WSG-52306 Disaster-Proof Water Management


Credits 6.00

Teaching methodContact hours
Excursion (one day)7
Independent study0
Course coordinator(s)dr. ir. JM van Loon-Steensma
Lecturer(s)dr. RWA Hutjes
prof. dr. C Kroeze
dr. JF Warner
dr. ir. JM van Loon-Steensma
Examiner(s)dr. ir. JM van Loon-Steensma

Language of instruction:


Continuation courses:

SDC-34306 Conflict, Development and Disaster; SDC-34806 Humanitarian Aid and Reconstruction; SDC-52306 Urban Disaster Governance (taught in same period).


Water-related disasters like floods (coastal, river and urban floods) and droughts are among the most frequently occurring natural disaster events and account for the majority of disastrous events (next to windstorms). The occurrence of disastrous floods and droughts is expected to increase with a changing climate, with the IPCC predicting these water-related disasters to increase in both frequency and severity, as the whole global water cycle is affected by climate change. Besides such water quantity related disasters (too much or too little water), many locations worldwide suffer from increasing problems with water quality, especially in Deltaic areas. Deltaic areas are low-lying coastal areas where large rivers drain the water collected from (often extensive) inland catchments areas into the sea. Here water quantity (coastal flooding, river flooding, urban flooding, groundwater level, cooling water for energy production) and water quality (drinking water, and ecological quality of river water and coastal seas) problems come together and reinforce each other, exacerbated by rapid urbanisation, economic development, and climate change.
Water management is thus key in disaster risk reduction and building resilience.
This course addresses disaster-proof water management with the disaster risk reduction cycle (DRR cycle) and integrated flood management (IFM) as point of departure. The course focuses on flood risk and delves into different risk strategies to prevent (e.g. different types of flood defences, building restrictions, insurance), to prepare (making of emergency plans, raising awareness, early warning and communication systems, insurance), to respond (e.g. evacuation) on coastal, river and urban floods, and to recover from disasters. Attention will be paid to the Dutch flood risk strategy and to nature-based solutions. Furthermore, attention will be paid to recovery strategies following the disaster response, including the balance between incidental recovery and structural rehabilitation. Furthermore, flood risk strategies of different (developed and developing) countries are compared, and related to differences in geophysical, socio-economic, and political background.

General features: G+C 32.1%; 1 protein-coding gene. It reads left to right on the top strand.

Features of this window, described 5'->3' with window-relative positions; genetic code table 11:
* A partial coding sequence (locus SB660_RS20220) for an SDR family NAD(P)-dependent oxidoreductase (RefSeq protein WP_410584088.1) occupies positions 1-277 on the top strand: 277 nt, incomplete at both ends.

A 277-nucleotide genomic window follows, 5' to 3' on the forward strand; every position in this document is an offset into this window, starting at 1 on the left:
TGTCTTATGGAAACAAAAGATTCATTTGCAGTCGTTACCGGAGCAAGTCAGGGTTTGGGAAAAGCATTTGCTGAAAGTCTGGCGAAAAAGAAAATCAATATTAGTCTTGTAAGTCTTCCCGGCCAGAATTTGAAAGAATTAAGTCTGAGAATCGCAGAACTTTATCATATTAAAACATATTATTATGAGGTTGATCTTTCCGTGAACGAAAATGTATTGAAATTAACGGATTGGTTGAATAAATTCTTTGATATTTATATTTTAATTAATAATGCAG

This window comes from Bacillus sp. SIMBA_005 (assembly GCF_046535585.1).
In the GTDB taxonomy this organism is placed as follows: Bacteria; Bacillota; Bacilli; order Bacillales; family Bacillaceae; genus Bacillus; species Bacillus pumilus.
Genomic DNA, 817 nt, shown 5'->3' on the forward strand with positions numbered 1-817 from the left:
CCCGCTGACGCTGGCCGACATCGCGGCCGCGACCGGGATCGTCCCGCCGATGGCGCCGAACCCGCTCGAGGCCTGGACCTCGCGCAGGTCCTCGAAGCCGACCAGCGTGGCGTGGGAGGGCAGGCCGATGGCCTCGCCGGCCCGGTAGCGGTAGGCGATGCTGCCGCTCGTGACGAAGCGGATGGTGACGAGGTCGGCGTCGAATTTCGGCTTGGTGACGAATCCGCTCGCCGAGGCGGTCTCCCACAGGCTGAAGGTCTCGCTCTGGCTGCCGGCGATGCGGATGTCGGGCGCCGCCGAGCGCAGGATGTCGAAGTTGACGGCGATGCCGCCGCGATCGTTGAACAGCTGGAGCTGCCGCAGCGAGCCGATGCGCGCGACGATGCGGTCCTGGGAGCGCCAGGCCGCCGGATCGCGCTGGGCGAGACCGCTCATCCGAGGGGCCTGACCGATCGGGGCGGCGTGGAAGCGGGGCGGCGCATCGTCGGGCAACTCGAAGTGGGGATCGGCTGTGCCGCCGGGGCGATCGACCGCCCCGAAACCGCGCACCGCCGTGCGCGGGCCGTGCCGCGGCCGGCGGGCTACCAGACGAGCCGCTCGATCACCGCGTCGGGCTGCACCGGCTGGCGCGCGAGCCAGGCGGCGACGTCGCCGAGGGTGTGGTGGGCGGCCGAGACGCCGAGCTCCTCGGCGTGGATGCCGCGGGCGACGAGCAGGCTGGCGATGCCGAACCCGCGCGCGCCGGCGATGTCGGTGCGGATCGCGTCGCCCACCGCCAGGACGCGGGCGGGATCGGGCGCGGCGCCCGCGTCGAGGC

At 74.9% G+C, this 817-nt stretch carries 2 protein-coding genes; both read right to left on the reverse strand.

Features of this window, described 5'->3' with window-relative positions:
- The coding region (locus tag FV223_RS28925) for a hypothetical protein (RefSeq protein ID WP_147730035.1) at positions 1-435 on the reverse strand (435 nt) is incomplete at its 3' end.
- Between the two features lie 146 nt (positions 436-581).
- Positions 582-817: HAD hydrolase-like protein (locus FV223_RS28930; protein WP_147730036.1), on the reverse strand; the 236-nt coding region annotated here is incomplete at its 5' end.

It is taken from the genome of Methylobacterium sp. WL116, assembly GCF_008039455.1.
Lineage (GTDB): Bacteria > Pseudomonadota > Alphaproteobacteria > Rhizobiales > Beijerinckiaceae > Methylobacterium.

Besides the impact of climate change on flood risk, attention will be paid to the impact of climate change on droughts, and how to prepare and to respond on drought events. In view of this, the potential (and limitations) of climate services will be explained for the Horn of Africa. Climate services involve the use of global and regional climate models to predict drought events and to inform governments and farmers about foreseen drought risks, which offers opportunities to timely respond.
Water quality related risks will be explained by examples from coastal cities, in Asia for instance. The fast economic development in many Asian countries results amongst others in a rapid increase of industrial and agricultural production. Because often untreated water is disposed in rivers, this leads to the pollution of many rivers by, for instance, excess nutrients. Transport of these pollutants by river to coastal waters may result in several pollution problems, such as blooms of harmful algae and oxygen depletion.
The course will take an international perspective with examples from e.g. the Netherlands, Europe (for instance Germany, UK and France), USA, Africa, and Asia (for instance China and Indonesia), paying attention to technical approaches and institutional arrangements and the importance of attuning design and practices to the context.

Learning outcomes:

After successful completion of this course students are expected to be able to:
- understand and analyse the principles and practices of the disaster risk reduction cycle and integrated flood management;
- analyse and to understand disaster risk reduction strategies drawing on insights on the origins and impacts of hydrological extremes;
- analyse and compare risk reduction strategies of different (developed and developing) countries, and to related this to differences in geophysical, socio-economic, and political background;
- understand and analyse the importance of contextual elements in the design and implementation of flood risks strategies and IFM;
- understand and analyse how socio-institutional and technical dimensions of risk and crisis management interact;
- analyse and develop proposals for risk prevention, resilient spatial planning, preparedness and recovery with a view to enhancing resilience against hydrological extremes.


Classroom lectures with active participation of the students; use of audio-visual material and assignments, supervised study and tutorial, excursion.


- written test with open questions (60%);
- case study report (30%);
- active participation during lessons and case study (10%).


Will be made available at start of course.

Compulsory for: WUDIRBSc Minor Disaster and Recovery6AF